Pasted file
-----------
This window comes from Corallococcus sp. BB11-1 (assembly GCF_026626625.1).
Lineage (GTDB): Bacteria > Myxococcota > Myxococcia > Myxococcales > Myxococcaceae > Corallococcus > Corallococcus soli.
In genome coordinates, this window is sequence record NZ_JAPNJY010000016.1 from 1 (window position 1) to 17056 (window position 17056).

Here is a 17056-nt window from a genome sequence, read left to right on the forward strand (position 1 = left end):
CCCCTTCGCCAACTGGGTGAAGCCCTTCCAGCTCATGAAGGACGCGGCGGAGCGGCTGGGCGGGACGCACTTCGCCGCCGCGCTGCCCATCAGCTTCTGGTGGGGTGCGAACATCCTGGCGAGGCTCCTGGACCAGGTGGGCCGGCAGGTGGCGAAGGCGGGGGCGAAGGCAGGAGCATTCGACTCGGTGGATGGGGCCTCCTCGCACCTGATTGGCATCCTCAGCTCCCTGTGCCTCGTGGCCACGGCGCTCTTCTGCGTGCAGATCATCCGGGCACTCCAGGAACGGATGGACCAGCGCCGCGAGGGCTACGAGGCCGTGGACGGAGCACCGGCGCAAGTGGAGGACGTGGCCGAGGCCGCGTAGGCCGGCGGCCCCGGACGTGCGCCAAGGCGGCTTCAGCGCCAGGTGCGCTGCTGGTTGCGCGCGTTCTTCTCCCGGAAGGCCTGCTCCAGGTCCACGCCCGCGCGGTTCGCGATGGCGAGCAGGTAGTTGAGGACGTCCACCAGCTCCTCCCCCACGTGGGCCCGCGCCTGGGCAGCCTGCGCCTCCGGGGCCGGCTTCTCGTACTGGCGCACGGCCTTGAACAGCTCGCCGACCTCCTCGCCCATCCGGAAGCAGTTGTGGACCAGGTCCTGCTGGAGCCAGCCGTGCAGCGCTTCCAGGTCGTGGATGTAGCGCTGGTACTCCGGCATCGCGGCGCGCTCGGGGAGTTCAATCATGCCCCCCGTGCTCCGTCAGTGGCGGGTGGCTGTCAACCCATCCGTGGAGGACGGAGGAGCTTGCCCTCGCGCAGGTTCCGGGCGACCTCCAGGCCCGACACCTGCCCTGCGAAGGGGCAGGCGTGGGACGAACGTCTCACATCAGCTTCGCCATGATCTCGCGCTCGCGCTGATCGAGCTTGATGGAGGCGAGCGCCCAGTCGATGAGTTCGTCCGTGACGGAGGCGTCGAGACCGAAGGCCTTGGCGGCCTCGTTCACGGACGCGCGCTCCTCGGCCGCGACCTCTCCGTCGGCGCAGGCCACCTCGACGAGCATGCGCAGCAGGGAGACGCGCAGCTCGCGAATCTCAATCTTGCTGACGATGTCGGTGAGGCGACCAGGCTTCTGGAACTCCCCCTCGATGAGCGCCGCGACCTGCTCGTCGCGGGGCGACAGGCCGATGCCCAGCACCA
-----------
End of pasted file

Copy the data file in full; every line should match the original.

This window comes from Corallococcus sp. BB11-1 (assembly GCF_026626625.1).
Lineage (GTDB): Bacteria > Myxococcota > Myxococcia > Myxococcales > Myxococcaceae > Corallococcus > Corallococcus soli.
In genome coordinates, this window is sequence record NZ_JAPNJY010000016.1 from 1 (window position 1) to 17056 (window position 17056).

Here is a 17056-nt window from a genome sequence, read left to right on the forward strand (position 1 = left end):
CCCCTTCGCCAACTGGGTGAAGCCCTTCCAGCTCATGAAGGACGCGGCGGAGCGGCTGGGCGGGACGCACTTCGCCGCCGCGCTGCCCATCAGCTTCTGGTGGGGTGCGAACATCCTGGCGAGGCTCCTGGACCAGGTGGGCCGGCAGGTGGCGAAGGCGGGGGCGAAGGCAGGAGCATTCGACTCGGTGGATGGGGCCTCCTCGCACCTGATTGGCATCCTCAGCTCCCTGTGCCTCGTGGCCACGGCGCTCTTCTGCGTGCAGATCATCCGGGCACTCCAGGAACGGATGGACCAGCGCCGCGAGGGCTACGAGGCCGTGGACGGAGCACCGGCGCAAGTGGAGGACGTGGCCGAGGCCGCGTAGGCCGGCGGCCCCGGACGTGCGCCAAGGCGGCTTCAGCGCCAGGTGCGCTGCTGGTTGCGCGCGTTCTTCTCCCGGAAGGCCTGCTCCAGGTCCACGCCCGCGCGGTTCGCGATGGCGAGCAGGTAGTTGAGGACGTCCACCAGCTCCTCCCCCACGTGGGCCCGCGCCTGGGCAGCCTGCGCCTCCGGGGCCGGCTTCTCGTACTGGCGCACGGCCTTGAACAGCTCGCCGACCTCCTCGCCCATCCGGAAGCAGTTGTGGACCAGGTCCTGCTGGAGCCAGCCGTGCAGCGCTTCCAGGTCGTGGATGTAGCGCTGGTACTCCGGCATCGCGGCGCGCTCGGGGAGTTCAATCATGCCCCCCGTGCTCCGTCAGTGGCGGGTGGCTGTCAACCCATCCGTGGAGGACGGAGGAGCTTGCCCTCGCGCAGGTTCCGGGCGACCTCCAGGCCCGACACCTGCCCTGCGAAGGGGCAGGCGTGGGACGAACGTCTCACATCAGCTTCGCCATGATCTCGCGCTCGCGCTGATCGAGCTTGATGGAGGCGAGCGCCCAGTCGATGAGTTCGTCCGTGACGGAGGCGTCGAGACCGAAGGCCTTGGCGGCCTCGTTCACGGACGCGCGCTCCTCGGCCGCGACCTCTCCGTCGGCGCAGGCCACCTCGACGAGCATGCGCAGCAGGGAGACGCGCAGCTCGCGAATCTCAATCTTGCTGACGATGTCGGTGAGGCGACCAGGCTTCTGGAACTCCCCCTCGATGAGCGCCGCGACCTGCTCGTCGCGGGGCGACAGGCCGATGCCCAGCACCA